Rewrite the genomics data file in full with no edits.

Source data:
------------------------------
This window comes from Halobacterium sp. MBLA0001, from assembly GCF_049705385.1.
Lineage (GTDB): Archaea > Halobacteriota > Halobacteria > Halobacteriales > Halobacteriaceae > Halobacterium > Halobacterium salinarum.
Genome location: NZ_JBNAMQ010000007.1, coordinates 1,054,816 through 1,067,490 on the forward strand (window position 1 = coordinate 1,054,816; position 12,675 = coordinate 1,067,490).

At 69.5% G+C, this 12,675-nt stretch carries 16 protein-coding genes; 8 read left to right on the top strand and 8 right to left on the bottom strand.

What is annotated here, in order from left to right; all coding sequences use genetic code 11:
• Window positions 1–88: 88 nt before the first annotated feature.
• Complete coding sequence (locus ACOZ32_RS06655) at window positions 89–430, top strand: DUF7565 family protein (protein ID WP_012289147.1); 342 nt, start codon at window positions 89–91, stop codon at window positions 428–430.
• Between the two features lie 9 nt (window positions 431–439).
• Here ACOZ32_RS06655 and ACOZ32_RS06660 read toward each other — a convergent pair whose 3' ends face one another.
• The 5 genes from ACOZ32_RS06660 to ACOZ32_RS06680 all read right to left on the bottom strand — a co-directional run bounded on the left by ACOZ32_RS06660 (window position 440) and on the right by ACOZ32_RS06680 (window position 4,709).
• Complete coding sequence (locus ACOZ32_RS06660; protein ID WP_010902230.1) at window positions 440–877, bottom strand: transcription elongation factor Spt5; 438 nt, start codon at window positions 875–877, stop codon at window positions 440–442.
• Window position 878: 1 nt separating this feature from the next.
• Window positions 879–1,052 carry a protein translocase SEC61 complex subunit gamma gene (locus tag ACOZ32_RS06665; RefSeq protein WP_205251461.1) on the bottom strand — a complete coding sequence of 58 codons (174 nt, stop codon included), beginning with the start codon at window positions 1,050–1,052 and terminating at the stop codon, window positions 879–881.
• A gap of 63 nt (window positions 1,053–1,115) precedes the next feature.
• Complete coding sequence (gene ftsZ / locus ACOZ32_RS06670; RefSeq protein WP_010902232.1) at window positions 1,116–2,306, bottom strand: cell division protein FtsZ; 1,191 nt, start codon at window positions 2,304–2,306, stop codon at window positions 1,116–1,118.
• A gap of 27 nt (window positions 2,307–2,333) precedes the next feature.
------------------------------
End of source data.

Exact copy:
This window comes from Halobacterium sp. MBLA0001, from assembly GCF_049705385.1.
Lineage (GTDB): Archaea > Halobacteriota > Halobacteria > Halobacteriales > Halobacteriaceae > Halobacterium > Halobacterium salinarum.
Genome location: NZ_JBNAMQ010000007.1, coordinates 1,054,816 through 1,067,490 on the forward strand (window position 1 = coordinate 1,054,816; position 12,675 = coordinate 1,067,490).

At 69.5% G+C, this 12,675-nt stretch carries 16 protein-coding genes; 8 read left to right on the top strand and 8 right to left on the bottom strand.

What is annotated here, in order from left to right; all coding sequences use genetic code 11:
• Window positions 1–88: 88 nt before the first annotated feature.
• Complete coding sequence (locus ACOZ32_RS06655) at window positions 89–430, top strand: DUF7565 family protein (protein ID WP_012289147.1); 342 nt, start codon at window positions 89–91, stop codon at window positions 428–430.
• Between the two features lie 9 nt (window positions 431–439).
• Here ACOZ32_RS06655 and ACOZ32_RS06660 read toward each other — a convergent pair whose 3' ends face one another.
• The 5 genes from ACOZ32_RS06660 to ACOZ32_RS06680 all read right to left on the bottom strand — a co-directional run bounded on the left by ACOZ32_RS06660 (window position 440) and on the right by ACOZ32_RS06680 (window position 4,709).
• Complete coding sequence (locus ACOZ32_RS06660; protein ID WP_010902230.1) at window positions 440–877, bottom strand: transcription elongation factor Spt5; 438 nt, start codon at window positions 875–877, stop codon at window positions 440–442.
• Window position 878: 1 nt separating this feature from the next.
• Window positions 879–1,052 carry a protein translocase SEC61 complex subunit gamma gene (locus tag ACOZ32_RS06665; RefSeq protein WP_205251461.1) on the bottom strand — a complete coding sequence of 58 codons (174 nt, stop codon included), beginning with the start codon at window positions 1,050–1,052 and terminating at the stop codon, window positions 879–881.
• A gap of 63 nt (window positions 1,053–1,115) precedes the next feature.
• Complete coding sequence (gene ftsZ / locus ACOZ32_RS06670; RefSeq protein WP_010902232.1) at window positions 1,116–2,306, bottom strand: cell division protein FtsZ; 1,191 nt, start codon at window positions 2,304–2,306, stop codon at window positions 1,116–1,118.
• A gap of 27 nt (window positions 2,307–2,333) precedes the next feature.